Life on Titan
Ben Shelley | 27 March 2017

Titan, the largest of Saturn’s lunar offspring, is currently at the centre of one of the largest debates in the history of astrobiology. It is the only natural satellite in the Solar System to have a dense atmosphere, and the only other object apart from Earth, which has stable bodies of surface liquid, making it the only other candidate for supporting life. Titan was discovered back in the 17th century by a Dutch astronomer, but the debate over its ability to sustain life has only just arisen since the Cassini spacecraft uncovered the moon’s surface using radiophotography from orbit. These photos, as well as other measurements from the craft, revealed numerous liquid methane lakes, cryovolcanoes and river beds; all three a tell-tale sign of life. Since then, scientists from across the world have been racing to present the first paper on potentially the most significant discovery in the history of mankind: extra-terrestrial life.

 

After endless analysis of the chemicals that make up Titan’s atmosphere, scientists have now uncovered evidence that alien life exists on Saturn’s moon. The first paper, published by NASA, showed that hydrogen gas that circulated through the plant’s atmosphere, disappeared at the surface. It was implied by scientists that the lack of the chemical was due to consumption by life. One of NASA’s astrobiologists, Chris McKay said: “We suggested hydrogen consumption because it’s the obvious gas for life to consume on Titan, similar to the way we consume oxygen on Earth.” It has been the study of Titan’s atmosphere that has lead the research thus far, as scientists search continuously for more pieces of the puzzle that is alien life. What most scientists find so exciting about this research is the prospect of discovering life that has different building blocks to our own. Life on Titan would represent a hydro-carbon based life form rather than the water based life situated on Earth.

 

However, not all scientists believe that this moon holds the necessities for life and believe the research is nothing but a dead-end. Professor John Zarnecki, of the Open University, noted that although the basic ingredients for life are still there - heat is still needed to kick-start the process. There are also scientists who warn there could be other reasons for the findings in the atmosphere. Another question that has been raised about the theories of NASA’s research team, is that as the temperature on the surface is so low, it is far more likely that life forms would exist deep in its hydrocarbon oceans, closer to the warm(ish) conditions of the planet’s core. There are bacteria found on earth that can survive under extreme pressures and temperatures and it would be species similar to these in their resilience that might be lurking at the bottom of these mysterious oceans. It is clear by the divide in the scientific community that the formula for life is still as elusive as it was two thousand years ago in the mind of Greek Astronomer Cleomedes.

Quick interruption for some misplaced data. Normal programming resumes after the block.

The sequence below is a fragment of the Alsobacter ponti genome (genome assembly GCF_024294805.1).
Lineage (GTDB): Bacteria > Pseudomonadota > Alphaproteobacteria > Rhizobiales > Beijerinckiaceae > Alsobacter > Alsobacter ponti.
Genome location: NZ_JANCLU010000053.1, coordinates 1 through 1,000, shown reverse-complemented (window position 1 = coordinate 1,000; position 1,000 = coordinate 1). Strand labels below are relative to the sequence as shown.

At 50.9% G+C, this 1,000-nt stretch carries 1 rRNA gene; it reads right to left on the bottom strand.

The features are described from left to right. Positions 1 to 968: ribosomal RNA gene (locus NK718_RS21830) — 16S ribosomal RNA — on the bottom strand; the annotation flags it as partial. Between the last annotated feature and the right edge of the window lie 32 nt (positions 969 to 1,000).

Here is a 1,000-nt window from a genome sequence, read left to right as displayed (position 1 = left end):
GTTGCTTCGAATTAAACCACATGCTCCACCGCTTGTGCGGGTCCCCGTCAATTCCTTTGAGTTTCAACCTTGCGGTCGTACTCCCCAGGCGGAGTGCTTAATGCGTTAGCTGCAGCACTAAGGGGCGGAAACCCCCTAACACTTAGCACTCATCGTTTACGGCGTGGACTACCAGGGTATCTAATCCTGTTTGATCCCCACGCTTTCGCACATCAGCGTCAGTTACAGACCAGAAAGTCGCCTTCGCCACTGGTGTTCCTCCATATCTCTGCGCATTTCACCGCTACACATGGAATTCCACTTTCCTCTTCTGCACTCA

What even the sceptics can’t deny is that in four billion years’ time, when the Sun swells into a red giant, Titan could become a prime candidate for life, as the temperature on the moon rises and the chemical reactions of life begin to speed up to the point that everything that has been spoken about, becomes possible. But this is a rather long way in the future and it would be nigh on impossible to predict what would happen to the planet and its atmosphere.

 

There is currently no project at any space agency in the world, which is devoted to actually proving the existence of life on Titan. But it is expected that as the Chinese Space Agency expands, a mission will come about where Titan will be brought a little closer to home. As Titan is so far from our planet, a manned mission to the ice moon is not at all feasible, thus exploration will be limited to probes and un-manned crafts. Again the probability of further exploration of Titan decreases, as the search would primarily include diving into its vast and treacherous lakes; this would include using technology far from the grasp of modern day man. It is left up to the governments of the world whether or not they want to devote the manpower, funds and time into exploring this enigmatic moon.

James Routledge 2016